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New Victory Blog

The New Victory Blog is a place to learn more about New York's theater for families and the shows we produce. Find out what we do and what we're passionate about—exploring the arts as a family.

The New Victory Theater launched the New Victory Usher Corps the day the theater opened to provide paid employment, job training, academic support, mentorship and an introduction to the performing arts for over 50 young New Yorkers each year. Since then, the program has provided over 400,000 hours of paid employment to over 500 NYC teens from across the city. Find out how teens ages 16-22 in your life can apply to be a part of this award-winning program here!

All season long, we'll be featuring young people from our Usher Corps in our New Vic Bills and here on the New Victory blog. Today we're talking to third-year usher Carlos Suazo from New York, New York.
 
Carlos Suazo
My favorite show at The New Victory was…
I really loved the performances, story and the production of Fly. It felt like I flew back in time. My favorite scene was when they were flying the planes for their first time because, even though the actors only had two chairs and a couple of projections, it made me feel like they were really in the sky.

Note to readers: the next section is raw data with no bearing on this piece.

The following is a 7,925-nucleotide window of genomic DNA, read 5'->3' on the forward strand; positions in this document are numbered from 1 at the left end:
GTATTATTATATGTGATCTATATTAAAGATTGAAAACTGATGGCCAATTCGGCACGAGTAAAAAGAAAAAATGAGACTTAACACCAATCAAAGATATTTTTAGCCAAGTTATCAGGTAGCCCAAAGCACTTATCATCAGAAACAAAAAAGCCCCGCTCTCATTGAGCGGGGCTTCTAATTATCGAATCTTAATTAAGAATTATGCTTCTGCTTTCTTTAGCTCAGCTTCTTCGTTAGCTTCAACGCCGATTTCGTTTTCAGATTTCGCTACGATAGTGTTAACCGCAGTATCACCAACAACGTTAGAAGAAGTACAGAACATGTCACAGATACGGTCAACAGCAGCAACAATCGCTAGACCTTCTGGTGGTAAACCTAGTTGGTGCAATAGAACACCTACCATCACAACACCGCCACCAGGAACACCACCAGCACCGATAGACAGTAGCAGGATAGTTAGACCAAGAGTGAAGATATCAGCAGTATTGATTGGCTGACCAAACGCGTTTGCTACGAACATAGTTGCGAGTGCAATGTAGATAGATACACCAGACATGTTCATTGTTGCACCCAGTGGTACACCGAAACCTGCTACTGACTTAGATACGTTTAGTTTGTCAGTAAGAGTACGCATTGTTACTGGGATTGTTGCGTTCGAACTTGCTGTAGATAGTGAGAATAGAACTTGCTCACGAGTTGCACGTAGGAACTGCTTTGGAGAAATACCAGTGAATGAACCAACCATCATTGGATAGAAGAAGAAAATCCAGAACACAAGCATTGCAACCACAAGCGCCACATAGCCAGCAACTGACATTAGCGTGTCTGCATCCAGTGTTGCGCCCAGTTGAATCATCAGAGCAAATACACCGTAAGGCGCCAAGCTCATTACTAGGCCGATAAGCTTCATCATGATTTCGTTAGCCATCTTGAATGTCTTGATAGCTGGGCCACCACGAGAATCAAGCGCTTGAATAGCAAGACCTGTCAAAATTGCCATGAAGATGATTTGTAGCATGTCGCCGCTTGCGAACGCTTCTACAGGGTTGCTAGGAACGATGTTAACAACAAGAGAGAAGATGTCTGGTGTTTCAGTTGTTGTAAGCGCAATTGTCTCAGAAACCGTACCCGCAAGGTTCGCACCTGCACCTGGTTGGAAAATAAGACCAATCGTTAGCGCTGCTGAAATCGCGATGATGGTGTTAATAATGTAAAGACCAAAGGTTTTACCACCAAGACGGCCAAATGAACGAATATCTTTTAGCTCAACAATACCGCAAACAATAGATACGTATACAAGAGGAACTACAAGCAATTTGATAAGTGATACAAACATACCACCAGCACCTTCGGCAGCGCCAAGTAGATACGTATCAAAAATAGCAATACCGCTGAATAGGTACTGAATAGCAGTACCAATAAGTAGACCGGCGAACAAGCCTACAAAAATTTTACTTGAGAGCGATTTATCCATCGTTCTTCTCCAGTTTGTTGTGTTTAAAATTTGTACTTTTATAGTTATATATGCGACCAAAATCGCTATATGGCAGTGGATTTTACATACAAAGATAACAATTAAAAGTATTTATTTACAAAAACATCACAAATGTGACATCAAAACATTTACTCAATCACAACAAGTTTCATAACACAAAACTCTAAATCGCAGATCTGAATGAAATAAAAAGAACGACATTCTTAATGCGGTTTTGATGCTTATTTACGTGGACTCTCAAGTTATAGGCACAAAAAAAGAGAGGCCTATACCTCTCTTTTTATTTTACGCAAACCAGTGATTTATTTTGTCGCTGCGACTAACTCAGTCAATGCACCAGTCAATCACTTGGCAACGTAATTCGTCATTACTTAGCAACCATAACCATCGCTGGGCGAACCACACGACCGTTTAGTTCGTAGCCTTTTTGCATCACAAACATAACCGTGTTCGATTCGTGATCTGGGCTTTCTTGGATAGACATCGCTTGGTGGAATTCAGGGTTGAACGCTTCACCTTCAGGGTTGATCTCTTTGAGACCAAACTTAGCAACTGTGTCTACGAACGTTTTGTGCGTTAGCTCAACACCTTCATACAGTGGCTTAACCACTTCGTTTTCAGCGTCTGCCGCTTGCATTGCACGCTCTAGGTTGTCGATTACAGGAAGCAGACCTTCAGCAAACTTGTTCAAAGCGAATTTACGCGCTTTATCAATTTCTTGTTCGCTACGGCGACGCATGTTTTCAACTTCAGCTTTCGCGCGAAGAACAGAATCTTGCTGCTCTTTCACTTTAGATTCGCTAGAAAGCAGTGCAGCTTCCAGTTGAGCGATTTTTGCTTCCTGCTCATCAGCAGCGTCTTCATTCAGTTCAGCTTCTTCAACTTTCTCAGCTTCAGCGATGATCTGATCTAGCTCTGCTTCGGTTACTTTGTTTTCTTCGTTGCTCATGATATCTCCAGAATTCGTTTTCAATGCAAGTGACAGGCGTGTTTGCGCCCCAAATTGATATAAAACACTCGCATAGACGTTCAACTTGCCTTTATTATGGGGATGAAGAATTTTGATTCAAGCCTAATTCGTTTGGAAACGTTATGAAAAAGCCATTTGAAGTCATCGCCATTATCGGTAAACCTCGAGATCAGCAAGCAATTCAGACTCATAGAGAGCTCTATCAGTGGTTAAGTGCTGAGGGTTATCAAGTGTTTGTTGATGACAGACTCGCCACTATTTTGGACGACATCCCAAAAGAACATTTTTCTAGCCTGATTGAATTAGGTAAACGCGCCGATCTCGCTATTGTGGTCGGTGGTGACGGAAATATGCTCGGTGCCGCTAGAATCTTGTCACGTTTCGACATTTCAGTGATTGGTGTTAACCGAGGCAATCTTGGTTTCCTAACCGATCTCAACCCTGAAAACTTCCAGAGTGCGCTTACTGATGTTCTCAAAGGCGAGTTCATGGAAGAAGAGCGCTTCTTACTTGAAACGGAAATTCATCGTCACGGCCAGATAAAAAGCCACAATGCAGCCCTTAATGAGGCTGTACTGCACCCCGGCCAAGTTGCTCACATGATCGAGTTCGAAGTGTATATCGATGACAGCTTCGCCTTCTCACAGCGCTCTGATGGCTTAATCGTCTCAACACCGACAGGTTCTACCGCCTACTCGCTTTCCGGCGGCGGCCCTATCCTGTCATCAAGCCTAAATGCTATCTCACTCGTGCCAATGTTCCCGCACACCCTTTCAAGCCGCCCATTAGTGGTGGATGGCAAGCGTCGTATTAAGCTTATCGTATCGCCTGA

The show I'm most excited for this season is…
I'm excited for The Migration: Reflections on Jacob Lawrence. That artist's work has always captivated me.

The thing I like most about being an usher is… 
I like working with families, and seeing their reactions to the shows. 

My favorite memory from working as an usher was... 
When I worked on the show Cuba Vibra, I heard patrons say so many positive things and not once did I see an unsatisfied patron.

My dream job would be…
Any job where I can create something artistic. I just really like making things. 

My love of theater started...
Coincidentally, it started when my elementary school took us on a field trip to see Fly.

Who inspires you? 
I've always wanted to create awesome, artistic things like Bob Ross and Steven Spielberg. 

What was your favorite story as a kid? 
My favorite story as a kid was the book Cloudy with a Chance of Meatballs. I loved the illustrations and the concept of the story. I'm a big fan of far-fetched ideas!

What is your favorite subject in school? 
As you could probably guess, my favorite subject is art! It gave me something that no other subject ever did—the freedom to express my ideas on paper. 

What's your favorite NYC hangout or neighborhood? 
Something is always going down at Union Square. It's near my school and there are a lot of shops and stores I like to check out.